Facebook CEO Tells U.N. That Global Internet Should Start In Refugee Camps

Mark Zuckerberg 'friends' key global leaders

Saturday’s assembly of the United Nations brought speakers from all walks of life, among them Nobel Prize Laureate Malala Yousefzai, Pope Francis, and even Facebook founder and internet advocate Mark Zuckerberg.

Zuckerberg actually spoke before the UN twice on Saturday, once before the Private Sector Forum, and then again to the UN Sustainable Development Summit, to state that internet access has become a universal right of world citizens, continuing his history of lobbying for worldwide connectivity.

“When communities are connected, we can lift them out of poverty,” Zuckerberg said. “We can and must do more.”

In partnership with ONE, a global nonprofit that aims to eliminate poverty, and supported by the Bill and Melinda Gates Foundation, U2’s Bono, Sir Richard Branson, TED, and many more, Zuckerberg said that the first priority in connecting the world is to start with refugee camps, which have recently put extreme poverty in the public eye.

An op-ed in the New York Times, written by Zuck and Bono, addressed the same issue. They cite the image of the child who had died and washed up on a Turkish beach, that not only changed popular opinion, but policy on harboring refugees. The image was wide-shared across social media, and spurred online petitions that brought commitments from politicians like Britain’s David Cameron. Technology has played a key role connecting families across “checkpoints and razor wires,” they say, but for this to happen, infrastructure needs to be in place.

“There’s no simple solution or silicon bullet,” Zuckerberg and Bono wrote.

However, the Facebook founder highlights a multi-prong approach to reach the 4 billion people who lack Internet access, with initiatives from himself, governments, and the UN.

Zuckerberg’s most direct line of involvement is through Internet.org, the group he founded in August 2013 to combat this issue. They have been most publicly recognized for plans to launch drones that beam Internet from the sky. In May, Internet.org launched a platform for free web development, with guidelines to make the sites easy to view even for those with weak internet connections. Then last week, that platform was updated and named Free Basics, giving more than one billion people expanded access to free internet services.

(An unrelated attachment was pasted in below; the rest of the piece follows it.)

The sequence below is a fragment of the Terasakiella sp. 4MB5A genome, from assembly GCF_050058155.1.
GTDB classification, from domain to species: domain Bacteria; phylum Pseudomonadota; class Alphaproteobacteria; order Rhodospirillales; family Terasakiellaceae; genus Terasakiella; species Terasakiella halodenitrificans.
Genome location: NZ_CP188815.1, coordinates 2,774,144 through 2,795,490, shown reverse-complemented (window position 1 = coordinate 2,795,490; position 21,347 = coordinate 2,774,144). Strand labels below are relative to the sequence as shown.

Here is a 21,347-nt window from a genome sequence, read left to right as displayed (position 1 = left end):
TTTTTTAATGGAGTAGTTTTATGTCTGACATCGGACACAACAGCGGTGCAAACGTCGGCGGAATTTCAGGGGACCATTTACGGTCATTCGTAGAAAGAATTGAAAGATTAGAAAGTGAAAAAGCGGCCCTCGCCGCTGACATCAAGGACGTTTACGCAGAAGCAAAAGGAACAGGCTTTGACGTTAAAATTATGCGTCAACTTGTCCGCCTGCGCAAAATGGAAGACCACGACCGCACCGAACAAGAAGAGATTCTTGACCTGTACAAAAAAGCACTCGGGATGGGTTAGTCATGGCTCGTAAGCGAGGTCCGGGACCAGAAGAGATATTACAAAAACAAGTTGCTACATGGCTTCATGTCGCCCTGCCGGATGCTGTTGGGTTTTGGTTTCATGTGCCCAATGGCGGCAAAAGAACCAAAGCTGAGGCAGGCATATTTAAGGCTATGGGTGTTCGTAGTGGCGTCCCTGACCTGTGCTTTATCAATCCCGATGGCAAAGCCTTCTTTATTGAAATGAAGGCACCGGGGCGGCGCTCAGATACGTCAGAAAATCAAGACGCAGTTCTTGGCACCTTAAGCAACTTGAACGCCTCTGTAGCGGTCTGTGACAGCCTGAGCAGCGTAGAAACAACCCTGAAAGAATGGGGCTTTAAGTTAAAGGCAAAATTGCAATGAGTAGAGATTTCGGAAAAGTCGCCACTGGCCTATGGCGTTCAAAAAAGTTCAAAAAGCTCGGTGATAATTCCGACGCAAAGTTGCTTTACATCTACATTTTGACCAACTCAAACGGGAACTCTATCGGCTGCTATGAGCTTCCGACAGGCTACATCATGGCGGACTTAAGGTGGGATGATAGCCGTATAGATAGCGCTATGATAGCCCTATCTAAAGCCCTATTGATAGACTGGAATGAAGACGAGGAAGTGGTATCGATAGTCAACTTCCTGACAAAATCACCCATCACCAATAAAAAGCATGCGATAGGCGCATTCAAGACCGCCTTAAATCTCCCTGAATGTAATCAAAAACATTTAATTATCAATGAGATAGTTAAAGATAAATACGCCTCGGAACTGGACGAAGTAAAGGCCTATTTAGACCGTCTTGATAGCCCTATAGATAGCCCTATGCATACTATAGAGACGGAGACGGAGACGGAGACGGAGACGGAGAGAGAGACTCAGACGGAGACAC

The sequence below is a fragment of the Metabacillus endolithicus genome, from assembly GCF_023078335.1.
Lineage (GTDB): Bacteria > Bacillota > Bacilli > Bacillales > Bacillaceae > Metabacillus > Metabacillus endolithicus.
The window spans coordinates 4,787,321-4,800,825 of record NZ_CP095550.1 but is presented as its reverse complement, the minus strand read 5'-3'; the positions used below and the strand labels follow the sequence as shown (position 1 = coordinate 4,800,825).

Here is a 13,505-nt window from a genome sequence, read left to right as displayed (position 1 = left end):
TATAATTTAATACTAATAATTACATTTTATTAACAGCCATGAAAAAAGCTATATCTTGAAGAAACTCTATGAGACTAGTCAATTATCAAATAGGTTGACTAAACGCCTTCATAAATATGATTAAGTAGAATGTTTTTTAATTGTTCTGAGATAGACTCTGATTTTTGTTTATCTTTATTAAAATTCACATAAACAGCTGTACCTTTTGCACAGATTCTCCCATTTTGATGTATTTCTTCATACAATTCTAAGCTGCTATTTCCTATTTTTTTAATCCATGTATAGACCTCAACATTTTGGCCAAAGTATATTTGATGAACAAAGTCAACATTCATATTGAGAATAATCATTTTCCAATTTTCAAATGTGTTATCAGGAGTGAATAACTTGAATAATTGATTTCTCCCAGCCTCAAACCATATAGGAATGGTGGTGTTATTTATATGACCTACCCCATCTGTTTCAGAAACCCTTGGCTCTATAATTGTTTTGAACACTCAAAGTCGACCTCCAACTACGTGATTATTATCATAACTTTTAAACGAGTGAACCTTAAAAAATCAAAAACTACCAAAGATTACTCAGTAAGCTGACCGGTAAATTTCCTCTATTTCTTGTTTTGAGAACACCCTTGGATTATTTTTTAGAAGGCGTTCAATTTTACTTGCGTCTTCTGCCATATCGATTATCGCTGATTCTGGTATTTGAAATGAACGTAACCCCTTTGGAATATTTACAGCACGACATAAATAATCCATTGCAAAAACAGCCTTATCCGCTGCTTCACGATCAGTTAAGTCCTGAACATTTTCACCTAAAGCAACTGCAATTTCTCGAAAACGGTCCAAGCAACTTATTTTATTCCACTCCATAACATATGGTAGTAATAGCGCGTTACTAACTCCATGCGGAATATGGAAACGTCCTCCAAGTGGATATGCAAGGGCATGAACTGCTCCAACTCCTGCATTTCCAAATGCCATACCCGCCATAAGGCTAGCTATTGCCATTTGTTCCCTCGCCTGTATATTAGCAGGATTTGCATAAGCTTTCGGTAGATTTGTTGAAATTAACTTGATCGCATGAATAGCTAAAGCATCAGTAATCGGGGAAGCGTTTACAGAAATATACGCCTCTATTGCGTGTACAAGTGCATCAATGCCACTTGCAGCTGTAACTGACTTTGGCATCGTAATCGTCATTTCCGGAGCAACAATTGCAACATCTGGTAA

Internet.org partners with local internet providers in developing countries like India, Latin America and Africa to give free internet services for local businesses. Internet.org

President Obama’s Power Africa plan, which aims to bring 60 million new electric connections to the continent, was praised in the op-ed as an example of how governments could support this goal. The UN has more directly fallen in line with Zuckerberg’s idea of the future, adding a specific target to connect every world citizen by 2020.

But Zuck’s campaign this week hasn’t been just speeches. He also met with President Xi Jinping of China at a State Department dinner, and India Prime Minister Narendra Modi at home in Menlo Park to discuss internet connectivity. Facebook is still banned in China, but Internet.org is active in India, and partnered with local businesses to provide free web services.

Although not many substantive issues were discussed in the public conversation, Zuckerberg did reminisce on advice from his mentor Steve Jobs, who told him to travel to India and visit a specific temple.

Zuckerberg has obvious interest in a more connected world—the more internet users, the more Facebook users. That means more avenues for revenue. But throughout all these public appearances, he maintains that this mission not personal, but to help the world’s poor.

“There are more than 4 billion people who need to be connected,” he said in a video announcing the Internet.org platform. “And if we can connect them, then we’ll raise hundreds of millions of people out of poverty.”